GPs voted in overwhelming opposition to the commercialisation of general practice at last week's Local Medical Committee (LMC) Annual Conference.
GPs also voted unanimously in favour of a motion stating it is "misleading" to equate independent contractor general practice with the "corporate privatisation of primary care", and that GPs should be equipped to compete effectively for Alternative Provider Medical Services (APMS) practices.
In an angry address to the conference, Dr Elizabeth Robinson, a GP from Camden, accused private company UnitedHealth Europe of decreasing the length of practice consultations in order to see more patients, and preventing doctors from receiving training to cut costs.
"This criminal nonsense needs exposure," she said.
Delegates voted unanimously in favour of a motion stating that the government's policy of "creeping privatisation of general practice" will threaten patient care and the existing model of general practice, and urged the GPs' Committee (GPC) to "campaign vigorously" to protect general practice.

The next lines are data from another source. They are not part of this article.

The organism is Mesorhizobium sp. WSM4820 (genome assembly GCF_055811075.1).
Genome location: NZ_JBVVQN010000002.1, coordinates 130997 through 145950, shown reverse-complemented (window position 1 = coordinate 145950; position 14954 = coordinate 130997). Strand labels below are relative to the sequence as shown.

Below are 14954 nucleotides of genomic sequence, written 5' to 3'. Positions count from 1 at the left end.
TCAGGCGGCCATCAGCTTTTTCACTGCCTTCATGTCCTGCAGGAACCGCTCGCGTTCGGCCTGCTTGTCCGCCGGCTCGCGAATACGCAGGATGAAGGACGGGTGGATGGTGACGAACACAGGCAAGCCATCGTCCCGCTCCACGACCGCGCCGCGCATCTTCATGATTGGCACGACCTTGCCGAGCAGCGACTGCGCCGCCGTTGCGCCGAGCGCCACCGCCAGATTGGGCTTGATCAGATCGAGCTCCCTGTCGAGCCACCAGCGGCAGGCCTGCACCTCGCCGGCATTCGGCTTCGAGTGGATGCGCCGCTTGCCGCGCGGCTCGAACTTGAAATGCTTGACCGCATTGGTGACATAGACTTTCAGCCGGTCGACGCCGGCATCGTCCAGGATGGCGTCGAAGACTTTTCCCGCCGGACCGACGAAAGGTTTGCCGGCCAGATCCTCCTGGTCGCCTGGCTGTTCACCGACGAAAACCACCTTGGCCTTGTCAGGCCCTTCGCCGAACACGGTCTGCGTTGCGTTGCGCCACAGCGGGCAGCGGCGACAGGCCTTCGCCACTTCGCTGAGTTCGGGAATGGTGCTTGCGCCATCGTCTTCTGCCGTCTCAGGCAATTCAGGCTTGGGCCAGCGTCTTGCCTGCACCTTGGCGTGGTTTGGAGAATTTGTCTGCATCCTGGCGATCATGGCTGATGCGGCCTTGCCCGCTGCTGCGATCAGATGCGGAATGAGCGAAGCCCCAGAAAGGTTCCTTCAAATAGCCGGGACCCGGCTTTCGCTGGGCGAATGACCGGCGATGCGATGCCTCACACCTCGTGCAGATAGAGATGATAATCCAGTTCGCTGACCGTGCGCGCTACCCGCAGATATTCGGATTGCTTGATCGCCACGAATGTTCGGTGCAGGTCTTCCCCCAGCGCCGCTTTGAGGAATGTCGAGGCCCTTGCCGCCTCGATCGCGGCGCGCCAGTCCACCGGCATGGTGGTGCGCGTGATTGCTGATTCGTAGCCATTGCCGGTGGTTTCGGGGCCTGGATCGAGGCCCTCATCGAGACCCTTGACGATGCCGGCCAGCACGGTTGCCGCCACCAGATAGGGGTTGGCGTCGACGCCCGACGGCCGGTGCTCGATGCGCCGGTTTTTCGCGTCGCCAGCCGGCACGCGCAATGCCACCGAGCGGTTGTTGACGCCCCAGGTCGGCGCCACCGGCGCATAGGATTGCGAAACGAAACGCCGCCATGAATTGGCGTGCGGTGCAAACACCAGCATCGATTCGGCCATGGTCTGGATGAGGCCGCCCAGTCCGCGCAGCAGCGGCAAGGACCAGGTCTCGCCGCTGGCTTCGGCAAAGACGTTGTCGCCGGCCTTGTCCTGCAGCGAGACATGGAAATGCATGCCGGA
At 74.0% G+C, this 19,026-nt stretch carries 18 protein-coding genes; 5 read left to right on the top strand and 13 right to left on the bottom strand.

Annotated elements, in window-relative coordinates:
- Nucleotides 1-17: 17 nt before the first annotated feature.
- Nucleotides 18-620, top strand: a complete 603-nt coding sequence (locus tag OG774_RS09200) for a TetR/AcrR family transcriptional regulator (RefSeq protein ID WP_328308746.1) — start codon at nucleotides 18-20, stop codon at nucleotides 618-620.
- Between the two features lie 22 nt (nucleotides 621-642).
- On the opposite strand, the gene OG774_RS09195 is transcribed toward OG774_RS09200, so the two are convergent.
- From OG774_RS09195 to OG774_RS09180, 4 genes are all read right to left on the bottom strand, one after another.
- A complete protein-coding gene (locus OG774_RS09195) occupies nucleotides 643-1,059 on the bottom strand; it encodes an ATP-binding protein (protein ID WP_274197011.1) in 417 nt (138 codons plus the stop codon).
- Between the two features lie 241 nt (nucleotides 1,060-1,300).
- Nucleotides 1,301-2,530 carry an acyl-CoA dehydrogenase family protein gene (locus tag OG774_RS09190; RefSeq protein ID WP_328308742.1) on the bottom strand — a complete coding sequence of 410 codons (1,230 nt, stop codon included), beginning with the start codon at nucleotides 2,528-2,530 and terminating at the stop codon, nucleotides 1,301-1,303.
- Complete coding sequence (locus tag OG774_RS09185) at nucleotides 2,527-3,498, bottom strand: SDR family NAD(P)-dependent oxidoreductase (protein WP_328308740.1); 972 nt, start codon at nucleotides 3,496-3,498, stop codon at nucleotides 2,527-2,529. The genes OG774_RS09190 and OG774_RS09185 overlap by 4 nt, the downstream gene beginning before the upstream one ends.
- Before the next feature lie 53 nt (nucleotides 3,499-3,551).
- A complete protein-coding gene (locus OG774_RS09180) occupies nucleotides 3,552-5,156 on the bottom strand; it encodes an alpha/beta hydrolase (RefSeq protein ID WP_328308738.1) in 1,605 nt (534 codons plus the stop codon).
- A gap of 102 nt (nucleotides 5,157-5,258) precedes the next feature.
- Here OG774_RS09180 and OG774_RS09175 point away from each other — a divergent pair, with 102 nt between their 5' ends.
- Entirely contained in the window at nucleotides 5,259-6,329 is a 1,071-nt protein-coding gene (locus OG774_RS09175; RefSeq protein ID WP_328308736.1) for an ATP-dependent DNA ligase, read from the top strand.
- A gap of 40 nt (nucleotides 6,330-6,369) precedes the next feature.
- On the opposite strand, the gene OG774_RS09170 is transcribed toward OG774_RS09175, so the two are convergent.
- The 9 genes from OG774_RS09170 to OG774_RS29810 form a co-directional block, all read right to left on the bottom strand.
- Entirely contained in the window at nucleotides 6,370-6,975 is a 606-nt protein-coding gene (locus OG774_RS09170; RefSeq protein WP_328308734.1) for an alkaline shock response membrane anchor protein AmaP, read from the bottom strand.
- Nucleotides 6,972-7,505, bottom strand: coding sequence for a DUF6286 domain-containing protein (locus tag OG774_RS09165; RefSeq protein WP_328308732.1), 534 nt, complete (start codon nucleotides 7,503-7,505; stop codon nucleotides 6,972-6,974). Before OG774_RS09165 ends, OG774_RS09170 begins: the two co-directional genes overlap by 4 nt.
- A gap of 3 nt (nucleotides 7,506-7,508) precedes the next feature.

Delegates also voted to demand that, when GP services are offered for tender, "cherry picking" of patient services should not be allowed, the quality of services should be the prime consideration and private corporations should not be allowed to vary the terms and conditions of their contract once signed.
Dr Andy Withers, from Bradford and Airedale LMC, called on the GPC to equip GPs to compete effectively for APMS practices. "We need to ensure a level playing field by preparing practices to compete for these contracts," he said.
Conference agreed that GPs' independent contractor status did not mean any equivalence with private organisations, as is sometimes claimed in defence of private involvement in primary care.
"We must dispel this myth unequivocally," said GPC negotiator Dr Chaand Nagpaul. "This is semantic nonsense. GPs are a world apart from corporate business."